Ultra-wideband Antenna and Radio Front-end Systems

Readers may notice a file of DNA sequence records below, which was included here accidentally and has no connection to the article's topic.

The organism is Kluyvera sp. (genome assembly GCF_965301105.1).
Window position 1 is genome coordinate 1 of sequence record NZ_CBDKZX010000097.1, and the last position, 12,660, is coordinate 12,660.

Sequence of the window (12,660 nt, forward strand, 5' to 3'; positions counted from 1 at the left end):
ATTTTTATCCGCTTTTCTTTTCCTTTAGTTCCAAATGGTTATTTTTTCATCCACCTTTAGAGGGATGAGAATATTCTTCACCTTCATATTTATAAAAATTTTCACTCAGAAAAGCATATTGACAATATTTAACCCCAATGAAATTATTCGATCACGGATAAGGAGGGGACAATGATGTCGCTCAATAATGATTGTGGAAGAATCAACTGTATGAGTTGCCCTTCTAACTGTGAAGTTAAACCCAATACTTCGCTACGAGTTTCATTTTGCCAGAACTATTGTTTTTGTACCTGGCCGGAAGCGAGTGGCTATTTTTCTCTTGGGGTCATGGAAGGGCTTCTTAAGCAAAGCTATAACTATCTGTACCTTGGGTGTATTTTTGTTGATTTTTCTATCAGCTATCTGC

Abstract: The number of wireless communication applications increase steadily, leading to the competition for currently allocated frequency bands. Pressure on authorities around the world to permit communications in higher and wider frequency ranges to achieve higher wireless capacity than those existed in the past has resulted in several new specifications. The federal communication commission (FCC) in USA has unleashed the band 3.1-10.6 GHz for ultra-wideband radio (UWB) communications. The release has triggered a worldwide interest for UWB. Other regulatory instances throughout the world have issued use of UWB techniques as well. Capacity issues in form of data rate and latency have always been a bottleneck for broadened wireless-communication usages. New communication systems like UWB require larger bandwidth than what is normally utilized with traditional antenna techniques. The interest for compact consumer electronics is growing in the meantime, creating a demand on efficient and low profile antennas which can be integrated on a printed circuit board. In this thesis, some methods to extend the bandwidth and other antenna parameters associated with wideband usages are studied. Furthermore, methods on how to enhance the performance when one antenna-element is not enough are studied as well.The principle of antenna parallelism is demonstrated using both microstrip patch antennas and inverted-F antennas. Several techniques to combine the antennas in parallel have been evaluated. Firstly, a solution using power-splitters to form sub-arrays that covers one 500-MHz multi-band orthogonal frequency division multiplexing (OFDM) UWB is shown in Paper I. It is then proposed that the sub-bands are selected with a switching network. A more convenient method is to use the later developed frequency multiplexing technique as described in Paper V and VIII. Using the frequency multiplexing technique, selective connection of any number of antennas to a common junction is possible. The characteristic impedance is chosen freely, typically using a 50-? feed-line. Secondly, in Paper VIII a frequency-triplexed inverted-F antenna system is investigated to cover the Mode 1 multi-band UWB bandwidth 3.1-4.8 GHz. The antenna system is composed of three inverted-F antennas and a frequency triplexer including three 5th order bandpass filters. In Paper VI a printed circuit board integrated-triplexer for multi-band UWB radio is presented. The triplexer utilizes a microstrip network and three combined broadside- and edge-coupled filters. The triplexer is fully integrated in a four metal-layer printed circuit board with the minimum requirement on process tolerances. Furthermore, the system is built completely with distributed microstrips, i.e., no discrete components. Using the proposed solution an equal performance between the sub-bands is obtained. Finally suitable monopoles and dipoles are discussed and evaluated for UWB. In Paper X circular monopole and dipole antennas for UWB utilizing the flex-rigid concept are proposed. The flex-rigid concept combines flexible polyimide materials with the regular printed circuit board material. The antennas are placed entirely on the flexible part while the antenna ground plane and the dipole antenna balun are placed in the rigid part.
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